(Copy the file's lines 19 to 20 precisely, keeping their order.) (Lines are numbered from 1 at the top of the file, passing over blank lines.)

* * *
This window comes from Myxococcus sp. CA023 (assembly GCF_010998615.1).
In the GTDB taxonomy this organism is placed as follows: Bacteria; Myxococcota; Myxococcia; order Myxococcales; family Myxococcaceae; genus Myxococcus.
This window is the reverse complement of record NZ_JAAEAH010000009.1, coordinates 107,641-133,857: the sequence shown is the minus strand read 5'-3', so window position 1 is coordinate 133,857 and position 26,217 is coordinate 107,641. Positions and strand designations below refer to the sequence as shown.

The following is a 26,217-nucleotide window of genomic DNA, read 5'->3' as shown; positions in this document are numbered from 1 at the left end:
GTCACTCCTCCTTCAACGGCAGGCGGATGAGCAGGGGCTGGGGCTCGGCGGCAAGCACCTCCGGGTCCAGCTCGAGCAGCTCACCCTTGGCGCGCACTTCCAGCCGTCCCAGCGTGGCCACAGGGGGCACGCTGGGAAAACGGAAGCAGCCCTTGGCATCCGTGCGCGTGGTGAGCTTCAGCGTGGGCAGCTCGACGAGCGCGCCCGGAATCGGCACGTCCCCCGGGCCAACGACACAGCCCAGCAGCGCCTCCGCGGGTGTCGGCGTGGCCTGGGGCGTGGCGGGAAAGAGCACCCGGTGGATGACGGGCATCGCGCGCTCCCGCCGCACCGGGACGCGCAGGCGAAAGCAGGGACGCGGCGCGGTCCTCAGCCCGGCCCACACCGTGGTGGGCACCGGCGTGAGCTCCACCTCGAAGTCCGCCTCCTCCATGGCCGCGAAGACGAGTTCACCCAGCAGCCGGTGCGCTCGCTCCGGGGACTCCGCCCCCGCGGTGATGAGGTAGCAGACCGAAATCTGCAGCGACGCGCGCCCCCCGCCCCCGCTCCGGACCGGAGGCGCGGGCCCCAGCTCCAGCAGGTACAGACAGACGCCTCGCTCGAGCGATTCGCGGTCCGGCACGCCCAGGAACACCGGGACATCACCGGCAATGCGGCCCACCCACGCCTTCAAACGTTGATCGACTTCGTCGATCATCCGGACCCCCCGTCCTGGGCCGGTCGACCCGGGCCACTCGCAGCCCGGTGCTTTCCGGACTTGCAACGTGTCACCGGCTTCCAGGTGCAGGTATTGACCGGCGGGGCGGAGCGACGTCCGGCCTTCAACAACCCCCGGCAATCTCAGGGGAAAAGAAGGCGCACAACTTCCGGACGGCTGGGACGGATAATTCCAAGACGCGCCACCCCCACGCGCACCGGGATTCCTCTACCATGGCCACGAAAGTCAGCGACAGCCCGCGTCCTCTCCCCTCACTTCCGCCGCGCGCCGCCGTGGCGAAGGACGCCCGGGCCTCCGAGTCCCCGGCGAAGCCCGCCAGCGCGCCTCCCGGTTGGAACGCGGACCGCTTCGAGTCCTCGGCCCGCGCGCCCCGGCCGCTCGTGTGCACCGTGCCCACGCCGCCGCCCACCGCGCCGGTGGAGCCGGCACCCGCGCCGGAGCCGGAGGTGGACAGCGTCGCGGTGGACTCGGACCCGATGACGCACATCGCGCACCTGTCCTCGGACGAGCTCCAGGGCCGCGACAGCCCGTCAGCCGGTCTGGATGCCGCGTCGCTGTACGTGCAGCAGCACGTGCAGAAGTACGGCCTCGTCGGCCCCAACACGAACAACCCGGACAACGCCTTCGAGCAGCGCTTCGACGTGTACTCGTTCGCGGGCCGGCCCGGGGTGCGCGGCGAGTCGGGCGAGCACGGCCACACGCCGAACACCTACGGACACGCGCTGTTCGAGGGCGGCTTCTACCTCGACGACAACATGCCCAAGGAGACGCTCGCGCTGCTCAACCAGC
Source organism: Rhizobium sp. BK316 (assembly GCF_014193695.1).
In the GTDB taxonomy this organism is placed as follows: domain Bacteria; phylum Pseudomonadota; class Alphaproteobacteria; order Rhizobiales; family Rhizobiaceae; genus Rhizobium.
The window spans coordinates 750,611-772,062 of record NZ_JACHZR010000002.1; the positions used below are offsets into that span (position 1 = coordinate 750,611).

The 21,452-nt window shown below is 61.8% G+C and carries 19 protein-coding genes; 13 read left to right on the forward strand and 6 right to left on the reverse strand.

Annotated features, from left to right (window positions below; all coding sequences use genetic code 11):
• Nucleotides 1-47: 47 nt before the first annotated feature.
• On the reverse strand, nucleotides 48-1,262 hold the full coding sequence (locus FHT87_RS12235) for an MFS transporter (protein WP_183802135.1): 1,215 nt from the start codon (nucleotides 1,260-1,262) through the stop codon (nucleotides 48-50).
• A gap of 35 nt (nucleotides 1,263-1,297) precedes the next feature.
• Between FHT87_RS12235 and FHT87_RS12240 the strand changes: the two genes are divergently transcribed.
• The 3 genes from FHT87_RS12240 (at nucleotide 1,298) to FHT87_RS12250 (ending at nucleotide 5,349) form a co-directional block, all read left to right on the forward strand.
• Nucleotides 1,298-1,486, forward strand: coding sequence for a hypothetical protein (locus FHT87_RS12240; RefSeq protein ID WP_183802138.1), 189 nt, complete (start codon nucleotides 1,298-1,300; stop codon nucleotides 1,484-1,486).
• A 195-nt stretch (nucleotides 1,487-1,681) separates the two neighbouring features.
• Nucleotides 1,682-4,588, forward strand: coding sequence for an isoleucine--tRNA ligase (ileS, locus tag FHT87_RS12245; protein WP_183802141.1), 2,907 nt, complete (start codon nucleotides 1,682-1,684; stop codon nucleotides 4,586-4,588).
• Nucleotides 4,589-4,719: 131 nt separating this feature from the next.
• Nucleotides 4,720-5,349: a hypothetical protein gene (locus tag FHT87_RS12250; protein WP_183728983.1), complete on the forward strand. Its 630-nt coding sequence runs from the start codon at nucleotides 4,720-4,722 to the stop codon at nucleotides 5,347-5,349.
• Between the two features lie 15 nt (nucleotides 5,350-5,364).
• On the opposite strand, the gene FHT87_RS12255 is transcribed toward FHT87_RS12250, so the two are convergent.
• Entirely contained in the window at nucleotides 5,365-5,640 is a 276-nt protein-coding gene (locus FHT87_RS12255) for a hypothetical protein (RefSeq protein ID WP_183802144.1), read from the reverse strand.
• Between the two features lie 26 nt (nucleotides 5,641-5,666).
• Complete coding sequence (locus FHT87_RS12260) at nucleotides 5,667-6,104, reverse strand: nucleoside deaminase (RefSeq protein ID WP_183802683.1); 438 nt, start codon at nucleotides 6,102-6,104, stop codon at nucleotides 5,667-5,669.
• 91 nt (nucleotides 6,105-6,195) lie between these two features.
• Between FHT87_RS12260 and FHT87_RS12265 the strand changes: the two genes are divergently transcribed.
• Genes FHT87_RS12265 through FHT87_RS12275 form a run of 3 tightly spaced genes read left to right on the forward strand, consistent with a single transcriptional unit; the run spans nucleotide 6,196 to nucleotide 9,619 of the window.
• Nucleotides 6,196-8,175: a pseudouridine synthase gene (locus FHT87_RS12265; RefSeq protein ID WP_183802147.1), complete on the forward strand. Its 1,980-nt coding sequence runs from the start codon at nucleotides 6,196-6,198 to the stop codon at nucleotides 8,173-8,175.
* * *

• Nucleotides 4,589-4,719: 131 nt separating this feature from the next.
• Nucleotides 4,720-5,349: a hypothetical protein gene (locus tag FHT87_RS12250; protein WP_183728983.1), complete on the forward strand. Its 630-nt coding sequence runs from the start codon at nucleotides 4,720-4,722 to the stop codon at nucleotides 5,347-5,349.